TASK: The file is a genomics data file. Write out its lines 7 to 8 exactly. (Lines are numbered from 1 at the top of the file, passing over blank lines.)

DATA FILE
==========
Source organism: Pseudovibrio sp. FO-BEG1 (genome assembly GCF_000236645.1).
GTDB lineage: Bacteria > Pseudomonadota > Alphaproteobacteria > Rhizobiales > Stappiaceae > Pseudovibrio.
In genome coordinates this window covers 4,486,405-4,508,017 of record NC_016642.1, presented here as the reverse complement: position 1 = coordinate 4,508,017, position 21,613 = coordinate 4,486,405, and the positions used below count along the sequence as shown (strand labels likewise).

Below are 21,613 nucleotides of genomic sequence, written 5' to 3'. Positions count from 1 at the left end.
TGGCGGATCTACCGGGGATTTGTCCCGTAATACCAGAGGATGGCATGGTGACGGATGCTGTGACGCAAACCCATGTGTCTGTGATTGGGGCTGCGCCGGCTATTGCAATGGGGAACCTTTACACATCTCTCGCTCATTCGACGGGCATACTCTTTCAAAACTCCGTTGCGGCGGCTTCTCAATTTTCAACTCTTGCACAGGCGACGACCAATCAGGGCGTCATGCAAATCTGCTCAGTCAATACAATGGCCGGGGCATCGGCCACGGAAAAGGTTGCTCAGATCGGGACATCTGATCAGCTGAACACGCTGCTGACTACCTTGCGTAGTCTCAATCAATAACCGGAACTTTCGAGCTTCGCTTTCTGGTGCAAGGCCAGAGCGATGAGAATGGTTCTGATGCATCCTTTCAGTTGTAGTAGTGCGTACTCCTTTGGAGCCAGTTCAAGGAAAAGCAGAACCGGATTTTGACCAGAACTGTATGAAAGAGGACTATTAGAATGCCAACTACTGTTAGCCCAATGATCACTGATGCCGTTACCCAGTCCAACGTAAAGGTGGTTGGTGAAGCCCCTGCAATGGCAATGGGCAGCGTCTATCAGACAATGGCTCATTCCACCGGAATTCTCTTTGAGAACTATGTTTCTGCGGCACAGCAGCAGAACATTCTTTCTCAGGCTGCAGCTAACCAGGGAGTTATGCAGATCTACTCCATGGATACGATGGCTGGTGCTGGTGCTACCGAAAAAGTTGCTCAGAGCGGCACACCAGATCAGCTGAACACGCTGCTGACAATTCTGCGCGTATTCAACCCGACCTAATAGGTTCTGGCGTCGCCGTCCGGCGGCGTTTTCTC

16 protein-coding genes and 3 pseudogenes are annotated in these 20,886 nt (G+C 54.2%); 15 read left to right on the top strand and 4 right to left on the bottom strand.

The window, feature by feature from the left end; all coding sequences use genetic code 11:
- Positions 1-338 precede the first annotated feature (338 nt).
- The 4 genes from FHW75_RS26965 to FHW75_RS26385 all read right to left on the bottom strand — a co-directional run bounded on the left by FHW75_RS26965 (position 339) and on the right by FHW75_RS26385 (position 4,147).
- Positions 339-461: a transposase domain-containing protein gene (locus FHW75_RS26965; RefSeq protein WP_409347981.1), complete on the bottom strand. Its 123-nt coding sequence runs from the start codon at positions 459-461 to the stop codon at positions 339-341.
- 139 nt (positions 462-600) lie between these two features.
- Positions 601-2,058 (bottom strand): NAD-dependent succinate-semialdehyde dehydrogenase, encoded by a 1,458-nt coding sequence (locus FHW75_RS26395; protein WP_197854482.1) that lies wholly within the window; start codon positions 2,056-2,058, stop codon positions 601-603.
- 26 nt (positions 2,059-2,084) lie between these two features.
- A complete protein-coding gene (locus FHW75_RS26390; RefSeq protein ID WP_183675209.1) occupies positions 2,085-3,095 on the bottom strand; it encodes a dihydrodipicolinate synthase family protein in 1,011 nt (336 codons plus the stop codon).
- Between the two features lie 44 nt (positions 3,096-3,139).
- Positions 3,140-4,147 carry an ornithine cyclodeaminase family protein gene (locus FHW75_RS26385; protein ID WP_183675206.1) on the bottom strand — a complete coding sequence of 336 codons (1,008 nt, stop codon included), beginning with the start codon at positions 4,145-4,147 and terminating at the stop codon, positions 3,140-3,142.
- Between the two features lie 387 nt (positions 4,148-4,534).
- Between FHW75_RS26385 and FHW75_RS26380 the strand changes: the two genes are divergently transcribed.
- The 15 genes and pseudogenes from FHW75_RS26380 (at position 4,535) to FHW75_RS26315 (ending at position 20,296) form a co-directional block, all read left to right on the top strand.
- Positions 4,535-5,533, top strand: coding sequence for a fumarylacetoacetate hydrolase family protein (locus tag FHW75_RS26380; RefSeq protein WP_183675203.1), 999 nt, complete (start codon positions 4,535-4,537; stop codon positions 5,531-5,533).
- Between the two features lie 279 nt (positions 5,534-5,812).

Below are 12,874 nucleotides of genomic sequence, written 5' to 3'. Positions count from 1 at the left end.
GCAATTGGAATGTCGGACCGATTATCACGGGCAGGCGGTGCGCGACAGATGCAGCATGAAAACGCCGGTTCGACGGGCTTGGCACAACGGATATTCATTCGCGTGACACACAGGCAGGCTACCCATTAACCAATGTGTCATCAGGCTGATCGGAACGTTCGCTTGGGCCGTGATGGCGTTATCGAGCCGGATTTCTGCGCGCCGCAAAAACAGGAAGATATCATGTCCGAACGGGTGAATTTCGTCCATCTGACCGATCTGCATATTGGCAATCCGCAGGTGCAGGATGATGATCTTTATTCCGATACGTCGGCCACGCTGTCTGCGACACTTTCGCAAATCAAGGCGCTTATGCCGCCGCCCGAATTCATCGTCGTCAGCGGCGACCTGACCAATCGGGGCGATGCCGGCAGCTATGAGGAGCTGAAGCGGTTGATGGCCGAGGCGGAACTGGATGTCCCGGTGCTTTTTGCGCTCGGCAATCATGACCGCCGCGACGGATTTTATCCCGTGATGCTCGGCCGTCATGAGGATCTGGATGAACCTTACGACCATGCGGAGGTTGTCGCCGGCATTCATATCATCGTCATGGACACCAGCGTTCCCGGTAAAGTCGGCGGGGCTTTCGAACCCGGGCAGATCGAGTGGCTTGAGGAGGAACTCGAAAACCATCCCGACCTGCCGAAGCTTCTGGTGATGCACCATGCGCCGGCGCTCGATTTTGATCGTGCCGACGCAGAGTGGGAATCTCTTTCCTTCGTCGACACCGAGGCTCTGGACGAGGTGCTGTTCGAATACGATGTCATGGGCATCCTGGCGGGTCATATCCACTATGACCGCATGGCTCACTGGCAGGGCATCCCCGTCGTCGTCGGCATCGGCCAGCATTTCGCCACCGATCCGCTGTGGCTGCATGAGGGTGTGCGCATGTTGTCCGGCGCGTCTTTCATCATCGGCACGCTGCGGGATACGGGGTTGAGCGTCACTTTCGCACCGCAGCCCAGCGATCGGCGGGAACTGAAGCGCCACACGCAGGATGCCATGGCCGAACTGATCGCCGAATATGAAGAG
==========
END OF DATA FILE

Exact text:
The window, feature by feature from the left end; all coding sequences use genetic code 11:
- Positions 1-338 precede the first annotated feature (338 nt).